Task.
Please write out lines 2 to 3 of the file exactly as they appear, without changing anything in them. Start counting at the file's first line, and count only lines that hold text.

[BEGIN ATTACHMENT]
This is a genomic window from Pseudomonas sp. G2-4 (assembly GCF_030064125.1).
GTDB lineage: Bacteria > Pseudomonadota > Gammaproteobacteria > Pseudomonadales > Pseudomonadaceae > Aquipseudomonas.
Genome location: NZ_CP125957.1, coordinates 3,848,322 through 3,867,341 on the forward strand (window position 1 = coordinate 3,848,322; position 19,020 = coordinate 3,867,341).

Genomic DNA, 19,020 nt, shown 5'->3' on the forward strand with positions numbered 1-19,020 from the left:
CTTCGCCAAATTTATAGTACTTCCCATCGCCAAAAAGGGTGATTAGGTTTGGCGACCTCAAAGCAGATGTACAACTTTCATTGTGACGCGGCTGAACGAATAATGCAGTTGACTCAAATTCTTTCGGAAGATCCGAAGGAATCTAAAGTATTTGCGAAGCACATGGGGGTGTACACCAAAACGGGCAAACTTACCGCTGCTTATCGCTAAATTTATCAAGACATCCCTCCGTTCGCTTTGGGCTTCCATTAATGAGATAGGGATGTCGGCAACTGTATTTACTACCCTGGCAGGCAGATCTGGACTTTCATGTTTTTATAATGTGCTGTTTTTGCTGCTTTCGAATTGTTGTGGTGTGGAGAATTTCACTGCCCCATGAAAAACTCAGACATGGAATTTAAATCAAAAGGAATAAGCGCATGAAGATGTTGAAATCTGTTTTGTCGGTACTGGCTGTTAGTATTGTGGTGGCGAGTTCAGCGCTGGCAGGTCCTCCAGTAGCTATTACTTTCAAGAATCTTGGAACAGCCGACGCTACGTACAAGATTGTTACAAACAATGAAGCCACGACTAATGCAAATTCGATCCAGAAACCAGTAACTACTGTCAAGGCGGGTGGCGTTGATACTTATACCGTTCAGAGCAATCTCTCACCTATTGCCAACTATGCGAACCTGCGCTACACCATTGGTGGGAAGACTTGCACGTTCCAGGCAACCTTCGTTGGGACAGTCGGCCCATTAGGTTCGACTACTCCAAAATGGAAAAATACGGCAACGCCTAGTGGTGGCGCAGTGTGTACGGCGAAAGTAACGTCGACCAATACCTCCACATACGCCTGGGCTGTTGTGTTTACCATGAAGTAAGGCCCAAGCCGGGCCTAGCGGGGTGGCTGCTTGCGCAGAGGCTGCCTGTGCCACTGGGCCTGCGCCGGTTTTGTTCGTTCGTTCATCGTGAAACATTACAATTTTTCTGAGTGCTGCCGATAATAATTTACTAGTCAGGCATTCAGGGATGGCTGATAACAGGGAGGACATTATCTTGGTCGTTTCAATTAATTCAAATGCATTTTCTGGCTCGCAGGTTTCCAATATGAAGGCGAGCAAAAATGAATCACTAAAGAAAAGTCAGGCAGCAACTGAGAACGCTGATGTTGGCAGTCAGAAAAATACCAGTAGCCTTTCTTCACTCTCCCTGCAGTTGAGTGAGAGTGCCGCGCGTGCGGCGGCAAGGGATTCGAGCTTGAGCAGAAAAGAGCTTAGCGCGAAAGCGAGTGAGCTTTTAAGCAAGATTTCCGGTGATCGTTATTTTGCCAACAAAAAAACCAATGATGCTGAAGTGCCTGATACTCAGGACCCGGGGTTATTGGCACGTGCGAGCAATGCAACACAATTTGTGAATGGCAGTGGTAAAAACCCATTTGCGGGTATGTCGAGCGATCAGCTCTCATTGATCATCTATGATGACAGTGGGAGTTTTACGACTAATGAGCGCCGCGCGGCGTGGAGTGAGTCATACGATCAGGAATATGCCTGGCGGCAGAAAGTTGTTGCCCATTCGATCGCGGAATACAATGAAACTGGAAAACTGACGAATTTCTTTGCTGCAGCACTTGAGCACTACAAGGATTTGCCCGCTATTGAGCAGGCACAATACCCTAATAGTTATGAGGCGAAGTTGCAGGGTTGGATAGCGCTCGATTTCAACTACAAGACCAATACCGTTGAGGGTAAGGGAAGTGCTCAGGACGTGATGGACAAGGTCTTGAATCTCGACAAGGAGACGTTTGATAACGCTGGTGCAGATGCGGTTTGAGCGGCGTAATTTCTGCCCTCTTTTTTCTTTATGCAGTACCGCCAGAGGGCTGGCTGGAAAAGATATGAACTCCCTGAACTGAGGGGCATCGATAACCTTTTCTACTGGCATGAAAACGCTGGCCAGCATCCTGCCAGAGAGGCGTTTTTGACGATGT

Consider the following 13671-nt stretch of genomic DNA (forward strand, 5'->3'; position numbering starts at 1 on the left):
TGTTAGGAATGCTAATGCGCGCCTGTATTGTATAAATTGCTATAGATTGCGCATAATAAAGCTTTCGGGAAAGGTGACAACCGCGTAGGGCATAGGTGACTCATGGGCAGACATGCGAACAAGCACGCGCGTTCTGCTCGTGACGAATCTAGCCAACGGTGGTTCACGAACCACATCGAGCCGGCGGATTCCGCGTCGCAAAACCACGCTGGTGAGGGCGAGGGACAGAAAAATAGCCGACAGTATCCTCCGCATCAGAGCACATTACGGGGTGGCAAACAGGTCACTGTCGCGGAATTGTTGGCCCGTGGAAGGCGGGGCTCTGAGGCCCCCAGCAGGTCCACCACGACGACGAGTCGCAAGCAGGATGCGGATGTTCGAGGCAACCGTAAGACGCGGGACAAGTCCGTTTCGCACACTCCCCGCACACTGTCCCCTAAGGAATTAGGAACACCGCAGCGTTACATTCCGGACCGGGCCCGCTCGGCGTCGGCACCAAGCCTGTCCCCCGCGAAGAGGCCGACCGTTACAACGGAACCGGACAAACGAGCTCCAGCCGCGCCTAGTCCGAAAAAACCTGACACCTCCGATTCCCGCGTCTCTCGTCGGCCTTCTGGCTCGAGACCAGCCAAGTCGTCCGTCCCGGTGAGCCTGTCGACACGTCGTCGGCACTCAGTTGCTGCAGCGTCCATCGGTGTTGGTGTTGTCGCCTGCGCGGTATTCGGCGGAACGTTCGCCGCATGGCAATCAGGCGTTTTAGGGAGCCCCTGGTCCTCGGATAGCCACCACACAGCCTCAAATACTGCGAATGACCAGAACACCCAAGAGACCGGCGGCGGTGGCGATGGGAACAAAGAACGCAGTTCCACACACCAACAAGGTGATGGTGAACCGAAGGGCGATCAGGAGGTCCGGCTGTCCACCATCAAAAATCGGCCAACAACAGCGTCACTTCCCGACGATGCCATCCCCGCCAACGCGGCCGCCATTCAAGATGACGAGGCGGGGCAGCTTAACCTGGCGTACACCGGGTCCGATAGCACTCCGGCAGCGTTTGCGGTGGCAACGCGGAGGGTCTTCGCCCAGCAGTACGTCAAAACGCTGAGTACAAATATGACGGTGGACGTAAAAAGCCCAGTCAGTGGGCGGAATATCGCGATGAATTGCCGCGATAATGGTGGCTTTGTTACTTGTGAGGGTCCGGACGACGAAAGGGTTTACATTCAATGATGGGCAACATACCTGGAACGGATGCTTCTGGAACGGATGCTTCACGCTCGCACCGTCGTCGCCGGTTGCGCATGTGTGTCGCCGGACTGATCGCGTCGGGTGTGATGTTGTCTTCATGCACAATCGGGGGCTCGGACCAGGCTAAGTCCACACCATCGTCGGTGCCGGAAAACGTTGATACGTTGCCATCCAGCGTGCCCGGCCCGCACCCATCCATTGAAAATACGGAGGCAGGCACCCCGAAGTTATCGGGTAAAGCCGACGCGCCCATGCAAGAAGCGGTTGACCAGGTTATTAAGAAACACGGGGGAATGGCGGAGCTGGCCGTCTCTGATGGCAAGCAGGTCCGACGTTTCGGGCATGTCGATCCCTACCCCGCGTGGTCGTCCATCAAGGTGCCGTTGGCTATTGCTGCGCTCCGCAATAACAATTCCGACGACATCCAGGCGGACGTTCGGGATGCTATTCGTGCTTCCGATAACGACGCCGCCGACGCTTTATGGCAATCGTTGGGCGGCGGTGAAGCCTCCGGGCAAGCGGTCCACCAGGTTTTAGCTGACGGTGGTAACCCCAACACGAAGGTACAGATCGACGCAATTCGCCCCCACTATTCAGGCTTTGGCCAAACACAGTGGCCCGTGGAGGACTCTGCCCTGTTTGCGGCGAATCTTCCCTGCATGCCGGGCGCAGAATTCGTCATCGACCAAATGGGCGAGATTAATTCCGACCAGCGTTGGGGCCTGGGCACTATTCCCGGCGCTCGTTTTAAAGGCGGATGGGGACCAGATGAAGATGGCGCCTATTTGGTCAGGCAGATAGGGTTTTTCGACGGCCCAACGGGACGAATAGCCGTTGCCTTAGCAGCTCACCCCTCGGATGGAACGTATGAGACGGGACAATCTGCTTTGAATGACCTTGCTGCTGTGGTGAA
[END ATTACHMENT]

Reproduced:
GTDB lineage: Bacteria > Pseudomonadota > Gammaproteobacteria > Pseudomonadales > Pseudomonadaceae > Aquipseudomonas.
Genome location: NZ_CP125957.1, coordinates 3,848,322 through 3,867,341 on the forward strand (window position 1 = coordinate 3,848,322; position 19,020 = coordinate 3,867,341).